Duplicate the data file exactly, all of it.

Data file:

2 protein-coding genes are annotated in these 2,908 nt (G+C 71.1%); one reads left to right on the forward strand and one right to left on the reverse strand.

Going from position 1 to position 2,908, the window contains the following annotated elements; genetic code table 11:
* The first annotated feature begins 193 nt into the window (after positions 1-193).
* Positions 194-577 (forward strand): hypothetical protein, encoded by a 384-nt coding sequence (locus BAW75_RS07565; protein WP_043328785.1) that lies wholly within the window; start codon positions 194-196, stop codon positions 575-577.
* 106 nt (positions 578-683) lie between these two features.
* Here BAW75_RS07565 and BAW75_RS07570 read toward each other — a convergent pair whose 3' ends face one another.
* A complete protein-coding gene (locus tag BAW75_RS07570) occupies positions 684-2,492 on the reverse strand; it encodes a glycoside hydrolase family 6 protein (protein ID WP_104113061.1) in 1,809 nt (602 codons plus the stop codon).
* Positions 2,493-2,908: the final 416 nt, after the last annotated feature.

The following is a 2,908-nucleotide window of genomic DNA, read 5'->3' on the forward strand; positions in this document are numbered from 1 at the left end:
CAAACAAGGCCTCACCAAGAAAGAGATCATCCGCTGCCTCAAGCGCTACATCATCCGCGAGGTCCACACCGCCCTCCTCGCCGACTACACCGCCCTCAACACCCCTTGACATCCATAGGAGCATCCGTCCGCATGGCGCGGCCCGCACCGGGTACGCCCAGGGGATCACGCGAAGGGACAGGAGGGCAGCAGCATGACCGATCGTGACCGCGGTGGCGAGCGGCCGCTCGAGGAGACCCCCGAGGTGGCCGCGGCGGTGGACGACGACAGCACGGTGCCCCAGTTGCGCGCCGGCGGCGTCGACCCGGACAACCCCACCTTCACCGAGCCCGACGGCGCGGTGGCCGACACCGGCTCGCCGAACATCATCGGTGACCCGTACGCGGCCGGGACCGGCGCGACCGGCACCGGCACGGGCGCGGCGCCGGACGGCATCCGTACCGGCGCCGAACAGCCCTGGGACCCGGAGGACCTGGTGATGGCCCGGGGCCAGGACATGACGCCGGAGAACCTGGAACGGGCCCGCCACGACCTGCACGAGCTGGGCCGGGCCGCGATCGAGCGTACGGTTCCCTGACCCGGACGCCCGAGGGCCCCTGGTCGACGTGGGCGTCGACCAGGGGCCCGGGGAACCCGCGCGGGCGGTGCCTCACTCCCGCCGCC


2 protein-coding genes are annotated in these 2,908 nt (G+C 71.1%); one reads left to right on the forward strand and one right to left on the reverse strand.

Going from position 1 to position 2,908, the window contains the following annotated elements; genetic code table 11:
* The first annotated feature begins 193 nt into the window (after positions 1-193).
* Positions 194-577 (forward strand): hypothetical protein, encoded by a 384-nt coding sequence (locus BAW75_RS07565; protein WP_043328785.1) that lies wholly within the window; start codon positions 194-196, stop codon positions 575-577.
* 106 nt (positions 578-683) lie between these two features.
* Here BAW75_RS07565 and BAW75_RS07570 read toward each other — a convergent pair whose 3' ends face one another.
* A complete protein-coding gene (locus tag BAW75_RS07570) occupies positions 684-2,492 on the reverse strand; it encodes a glycoside hydrolase family 6 protein (protein ID WP_104113061.1) in 1,809 nt (602 codons plus the stop codon).
* Positions 2,493-2,908: the final 416 nt, after the last annotated feature.

The following is a 2,908-nucleotide window of genomic DNA, read 5'->3' on the forward strand; positions in this document are numbered from 1 at the left end:
CAAACAAGGCCTCACCAAGAAAGAGATCATCCGCTGCCTCAAGCGCTACATCATCCGCGAGGTCCACACCGCCCTCCTCGCCGACTACACCGCCCTCAACACCCCTTGACATCCATAGGAGCATCCGTCCGCATGGCGCGGCCCGCACCGGGTACGCCCAGGGGATCACGCGAAGGGACAGGAGGGCAGCAGCATGACCGATCGTGACCGCGGTGGCGAGCGGCCGCTCGAGGAGACCCCCGAGGTGGCCGCGGCGGTGGACGACGACAGCACGGTGCCCCAGTTGCGCGCCGGCGGCGTCGACCCGGACAACCCCACCTTCACCGAGCCCGACGGCGCGGTGGCCGACACCGGCTCGCCGAACATCATCGGTGACCCGTACGCGGCCGGGACCGGCGCGACCGGCACCGGCACGGGCGCGGCGCCGGACGGCATCCGTACCGGCGCCGAACAGCCCTGGGACCCGGAGGACCTGGTGATGGCCCGGGGCCAGGACATGACGCCGGAGAACCTGGAACGGGCCCGCCACGACCTGCACGAGCTGGGCCGGGCCGCGATCGAGCGTACGGTTCCCTGACCCGGACGCCCGAGGGCCCCTGGTCGACGTGGGCGTCGACCAGGGGCCCGGGGAACCCGCGCGGGCGGTGCCTCACTCCCGCCGCC